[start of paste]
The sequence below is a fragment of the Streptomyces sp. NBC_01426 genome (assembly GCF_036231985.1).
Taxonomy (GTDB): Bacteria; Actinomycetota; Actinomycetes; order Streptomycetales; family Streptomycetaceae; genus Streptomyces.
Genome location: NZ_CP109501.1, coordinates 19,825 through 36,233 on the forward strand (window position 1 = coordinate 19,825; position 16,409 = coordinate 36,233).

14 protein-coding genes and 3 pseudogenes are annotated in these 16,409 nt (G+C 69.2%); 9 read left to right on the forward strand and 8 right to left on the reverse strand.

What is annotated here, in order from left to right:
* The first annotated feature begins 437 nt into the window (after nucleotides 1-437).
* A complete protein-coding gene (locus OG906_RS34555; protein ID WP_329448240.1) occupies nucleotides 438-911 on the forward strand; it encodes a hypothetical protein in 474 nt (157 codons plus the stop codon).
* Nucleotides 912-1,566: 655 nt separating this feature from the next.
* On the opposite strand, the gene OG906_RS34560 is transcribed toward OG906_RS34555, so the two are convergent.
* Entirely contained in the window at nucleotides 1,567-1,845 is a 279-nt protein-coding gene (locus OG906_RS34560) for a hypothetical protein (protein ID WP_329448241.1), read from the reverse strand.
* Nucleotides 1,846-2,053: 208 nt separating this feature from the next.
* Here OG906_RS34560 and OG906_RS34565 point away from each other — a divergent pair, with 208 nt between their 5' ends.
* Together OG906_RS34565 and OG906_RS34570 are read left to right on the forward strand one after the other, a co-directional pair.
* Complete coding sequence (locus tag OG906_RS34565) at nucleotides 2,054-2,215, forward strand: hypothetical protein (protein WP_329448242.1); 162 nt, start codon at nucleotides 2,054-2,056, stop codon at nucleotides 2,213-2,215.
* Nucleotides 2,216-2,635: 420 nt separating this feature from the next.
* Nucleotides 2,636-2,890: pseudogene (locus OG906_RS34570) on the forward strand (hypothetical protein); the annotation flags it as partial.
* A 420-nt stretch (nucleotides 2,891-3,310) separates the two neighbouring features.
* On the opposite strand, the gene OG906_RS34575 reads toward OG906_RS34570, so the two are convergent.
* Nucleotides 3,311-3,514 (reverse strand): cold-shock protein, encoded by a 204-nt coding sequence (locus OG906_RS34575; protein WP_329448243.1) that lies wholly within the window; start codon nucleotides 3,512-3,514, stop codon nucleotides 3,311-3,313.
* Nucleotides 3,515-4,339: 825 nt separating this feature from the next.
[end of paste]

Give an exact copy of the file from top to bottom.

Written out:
The sequence below is a fragment of the Streptomyces sp. NBC_01426 genome (assembly GCF_036231985.1).
Taxonomy (GTDB): Bacteria; Actinomycetota; Actinomycetes; order Streptomycetales; family Streptomycetaceae; genus Streptomyces.
Genome location: NZ_CP109501.1, coordinates 19,825 through 36,233 on the forward strand (window position 1 = coordinate 19,825; position 16,409 = coordinate 36,233).

14 protein-coding genes and 3 pseudogenes are annotated in these 16,409 nt (G+C 69.2%); 9 read left to right on the forward strand and 8 right to left on the reverse strand.

What is annotated here, in order from left to right:
* The first annotated feature begins 437 nt into the window (after nucleotides 1-437).
* A complete protein-coding gene (locus OG906_RS34555; protein ID WP_329448240.1) occupies nucleotides 438-911 on the forward strand; it encodes a hypothetical protein in 474 nt (157 codons plus the stop codon).
* Nucleotides 912-1,566: 655 nt separating this feature from the next.
* On the opposite strand, the gene OG906_RS34560 is transcribed toward OG906_RS34555, so the two are convergent.
* Entirely contained in the window at nucleotides 1,567-1,845 is a 279-nt protein-coding gene (locus OG906_RS34560) for a hypothetical protein (protein ID WP_329448241.1), read from the reverse strand.
* Nucleotides 1,846-2,053: 208 nt separating this feature from the next.
* Here OG906_RS34560 and OG906_RS34565 point away from each other — a divergent pair, with 208 nt between their 5' ends.
* Together OG906_RS34565 and OG906_RS34570 are read left to right on the forward strand one after the other, a co-directional pair.
* Complete coding sequence (locus tag OG906_RS34565) at nucleotides 2,054-2,215, forward strand: hypothetical protein (protein WP_329448242.1); 162 nt, start codon at nucleotides 2,054-2,056, stop codon at nucleotides 2,213-2,215.
* Nucleotides 2,216-2,635: 420 nt separating this feature from the next.
* Nucleotides 2,636-2,890: pseudogene (locus OG906_RS34570) on the forward strand (hypothetical protein); the annotation flags it as partial.
* A 420-nt stretch (nucleotides 2,891-3,310) separates the two neighbouring features.
* On the opposite strand, the gene OG906_RS34575 reads toward OG906_RS34570, so the two are convergent.
* Nucleotides 3,311-3,514 (reverse strand): cold-shock protein, encoded by a 204-nt coding sequence (locus OG906_RS34575; protein WP_329448243.1) that lies wholly within the window; start codon nucleotides 3,512-3,514, stop codon nucleotides 3,311-3,313.
* Nucleotides 3,515-4,339: 825 nt separating this feature from the next.